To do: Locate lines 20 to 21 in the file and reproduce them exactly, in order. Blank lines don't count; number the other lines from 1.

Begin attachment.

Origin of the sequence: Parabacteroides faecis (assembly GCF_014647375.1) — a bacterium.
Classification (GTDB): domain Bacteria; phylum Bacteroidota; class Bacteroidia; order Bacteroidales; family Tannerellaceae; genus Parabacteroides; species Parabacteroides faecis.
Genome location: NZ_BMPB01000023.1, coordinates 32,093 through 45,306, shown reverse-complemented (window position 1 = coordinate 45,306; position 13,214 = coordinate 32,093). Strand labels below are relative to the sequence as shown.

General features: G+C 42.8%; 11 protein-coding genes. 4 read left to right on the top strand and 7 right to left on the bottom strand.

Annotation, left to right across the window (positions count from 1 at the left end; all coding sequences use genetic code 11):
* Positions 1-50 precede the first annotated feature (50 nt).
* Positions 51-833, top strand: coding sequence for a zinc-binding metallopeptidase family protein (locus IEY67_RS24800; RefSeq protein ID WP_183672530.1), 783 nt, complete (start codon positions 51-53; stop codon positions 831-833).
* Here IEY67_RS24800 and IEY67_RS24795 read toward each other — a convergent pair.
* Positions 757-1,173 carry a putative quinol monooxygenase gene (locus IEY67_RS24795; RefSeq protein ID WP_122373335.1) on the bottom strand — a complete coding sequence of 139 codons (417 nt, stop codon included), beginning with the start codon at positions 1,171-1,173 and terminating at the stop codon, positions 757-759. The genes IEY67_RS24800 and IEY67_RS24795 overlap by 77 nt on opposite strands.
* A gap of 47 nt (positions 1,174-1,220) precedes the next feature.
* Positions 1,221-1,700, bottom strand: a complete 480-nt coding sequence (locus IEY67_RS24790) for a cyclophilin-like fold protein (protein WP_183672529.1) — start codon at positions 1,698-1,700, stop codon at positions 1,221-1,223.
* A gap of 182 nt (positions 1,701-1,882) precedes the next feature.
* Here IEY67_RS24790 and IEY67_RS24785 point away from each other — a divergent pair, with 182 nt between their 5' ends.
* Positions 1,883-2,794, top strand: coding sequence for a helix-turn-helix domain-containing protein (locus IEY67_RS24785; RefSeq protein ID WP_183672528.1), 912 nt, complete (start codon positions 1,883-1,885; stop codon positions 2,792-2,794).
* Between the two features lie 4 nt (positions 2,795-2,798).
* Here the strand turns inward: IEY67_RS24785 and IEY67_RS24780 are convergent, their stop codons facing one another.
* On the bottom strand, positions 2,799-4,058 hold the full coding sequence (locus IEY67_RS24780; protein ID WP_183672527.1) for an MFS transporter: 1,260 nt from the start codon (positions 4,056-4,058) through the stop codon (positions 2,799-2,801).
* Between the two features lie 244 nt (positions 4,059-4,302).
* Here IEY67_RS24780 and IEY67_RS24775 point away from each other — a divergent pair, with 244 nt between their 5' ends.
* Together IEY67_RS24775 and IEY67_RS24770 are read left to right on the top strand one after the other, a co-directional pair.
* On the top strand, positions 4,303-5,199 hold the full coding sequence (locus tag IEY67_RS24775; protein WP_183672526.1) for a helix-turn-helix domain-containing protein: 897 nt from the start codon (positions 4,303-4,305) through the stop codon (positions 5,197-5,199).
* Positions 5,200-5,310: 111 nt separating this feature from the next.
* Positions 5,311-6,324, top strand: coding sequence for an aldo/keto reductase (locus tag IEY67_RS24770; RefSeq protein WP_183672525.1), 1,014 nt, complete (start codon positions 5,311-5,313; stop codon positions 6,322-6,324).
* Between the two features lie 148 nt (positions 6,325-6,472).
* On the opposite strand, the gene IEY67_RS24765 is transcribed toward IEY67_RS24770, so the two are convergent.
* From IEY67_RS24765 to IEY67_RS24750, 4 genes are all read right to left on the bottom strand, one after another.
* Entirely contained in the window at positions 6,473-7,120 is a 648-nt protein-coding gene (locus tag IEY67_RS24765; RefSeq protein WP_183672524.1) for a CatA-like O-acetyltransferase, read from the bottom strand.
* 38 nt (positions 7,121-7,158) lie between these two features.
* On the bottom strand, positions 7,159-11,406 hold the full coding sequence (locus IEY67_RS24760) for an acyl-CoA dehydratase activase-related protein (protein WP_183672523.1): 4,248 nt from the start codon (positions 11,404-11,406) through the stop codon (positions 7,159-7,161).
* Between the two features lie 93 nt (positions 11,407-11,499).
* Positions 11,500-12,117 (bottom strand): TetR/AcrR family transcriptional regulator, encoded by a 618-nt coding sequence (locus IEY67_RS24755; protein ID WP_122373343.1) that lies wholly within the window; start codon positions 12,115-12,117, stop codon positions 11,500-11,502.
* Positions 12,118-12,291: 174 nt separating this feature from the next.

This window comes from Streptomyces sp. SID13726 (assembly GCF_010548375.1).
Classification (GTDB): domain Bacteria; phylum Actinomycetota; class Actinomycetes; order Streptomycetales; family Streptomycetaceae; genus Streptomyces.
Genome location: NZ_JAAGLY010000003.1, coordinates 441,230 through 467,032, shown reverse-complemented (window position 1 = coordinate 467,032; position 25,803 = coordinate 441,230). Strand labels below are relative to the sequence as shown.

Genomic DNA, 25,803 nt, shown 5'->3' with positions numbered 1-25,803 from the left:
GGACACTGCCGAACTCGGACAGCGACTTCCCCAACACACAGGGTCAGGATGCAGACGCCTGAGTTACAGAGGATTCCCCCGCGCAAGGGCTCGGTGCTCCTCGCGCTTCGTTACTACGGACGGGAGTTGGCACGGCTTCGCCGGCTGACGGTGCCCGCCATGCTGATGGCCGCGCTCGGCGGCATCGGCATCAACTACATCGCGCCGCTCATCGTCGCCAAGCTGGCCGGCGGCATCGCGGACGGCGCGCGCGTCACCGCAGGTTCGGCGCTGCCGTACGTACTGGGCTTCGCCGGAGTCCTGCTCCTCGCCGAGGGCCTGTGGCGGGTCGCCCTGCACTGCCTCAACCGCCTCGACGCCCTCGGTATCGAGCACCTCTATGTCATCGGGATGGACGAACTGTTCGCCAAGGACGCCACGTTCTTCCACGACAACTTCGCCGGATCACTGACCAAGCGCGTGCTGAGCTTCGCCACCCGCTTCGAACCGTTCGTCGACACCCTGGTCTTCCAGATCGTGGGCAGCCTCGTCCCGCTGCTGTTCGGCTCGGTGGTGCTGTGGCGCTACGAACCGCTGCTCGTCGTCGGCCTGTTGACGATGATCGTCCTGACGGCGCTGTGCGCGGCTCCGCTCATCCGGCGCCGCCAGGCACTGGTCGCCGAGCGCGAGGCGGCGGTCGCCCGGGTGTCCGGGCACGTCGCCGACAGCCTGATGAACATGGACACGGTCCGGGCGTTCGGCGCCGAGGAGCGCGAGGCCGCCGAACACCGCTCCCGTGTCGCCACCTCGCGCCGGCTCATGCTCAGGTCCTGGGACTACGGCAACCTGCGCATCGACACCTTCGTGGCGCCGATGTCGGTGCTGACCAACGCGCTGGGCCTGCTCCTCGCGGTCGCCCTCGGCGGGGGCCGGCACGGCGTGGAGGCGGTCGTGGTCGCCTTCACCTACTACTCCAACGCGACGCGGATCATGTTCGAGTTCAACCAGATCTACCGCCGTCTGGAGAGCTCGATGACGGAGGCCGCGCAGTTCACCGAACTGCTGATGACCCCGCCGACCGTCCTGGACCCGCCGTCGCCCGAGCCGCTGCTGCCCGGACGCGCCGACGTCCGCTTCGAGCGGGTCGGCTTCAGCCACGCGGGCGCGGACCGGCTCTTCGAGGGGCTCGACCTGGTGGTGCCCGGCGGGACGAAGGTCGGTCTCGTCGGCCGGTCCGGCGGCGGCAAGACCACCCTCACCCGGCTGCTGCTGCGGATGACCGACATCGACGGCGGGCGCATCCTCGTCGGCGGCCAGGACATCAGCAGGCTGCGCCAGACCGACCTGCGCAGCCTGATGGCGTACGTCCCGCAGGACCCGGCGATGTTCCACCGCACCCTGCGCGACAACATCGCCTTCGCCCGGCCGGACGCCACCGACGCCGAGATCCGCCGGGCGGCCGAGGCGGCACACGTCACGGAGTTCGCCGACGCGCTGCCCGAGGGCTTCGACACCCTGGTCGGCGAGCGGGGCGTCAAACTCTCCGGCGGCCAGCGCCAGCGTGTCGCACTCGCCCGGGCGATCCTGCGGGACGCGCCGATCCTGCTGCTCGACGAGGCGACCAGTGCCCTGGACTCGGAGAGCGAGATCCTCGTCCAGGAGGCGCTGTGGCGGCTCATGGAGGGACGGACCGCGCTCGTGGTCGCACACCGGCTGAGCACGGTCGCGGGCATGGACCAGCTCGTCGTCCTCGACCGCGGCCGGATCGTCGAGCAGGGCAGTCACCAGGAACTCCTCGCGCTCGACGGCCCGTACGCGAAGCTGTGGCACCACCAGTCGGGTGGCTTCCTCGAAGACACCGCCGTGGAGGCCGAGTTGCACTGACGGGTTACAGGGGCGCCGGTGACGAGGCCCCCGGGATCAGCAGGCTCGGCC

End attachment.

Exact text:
* Together IEY67_RS24775 and IEY67_RS24770 are read left to right on the top strand one after the other, a co-directional pair.
* On the top strand, positions 4,303-5,199 hold the full coding sequence (locus tag IEY67_RS24775; protein WP_183672526.1) for a helix-turn-helix domain-containing protein: 897 nt from the start codon (positions 4,303-4,305) through the stop codon (positions 5,197-5,199).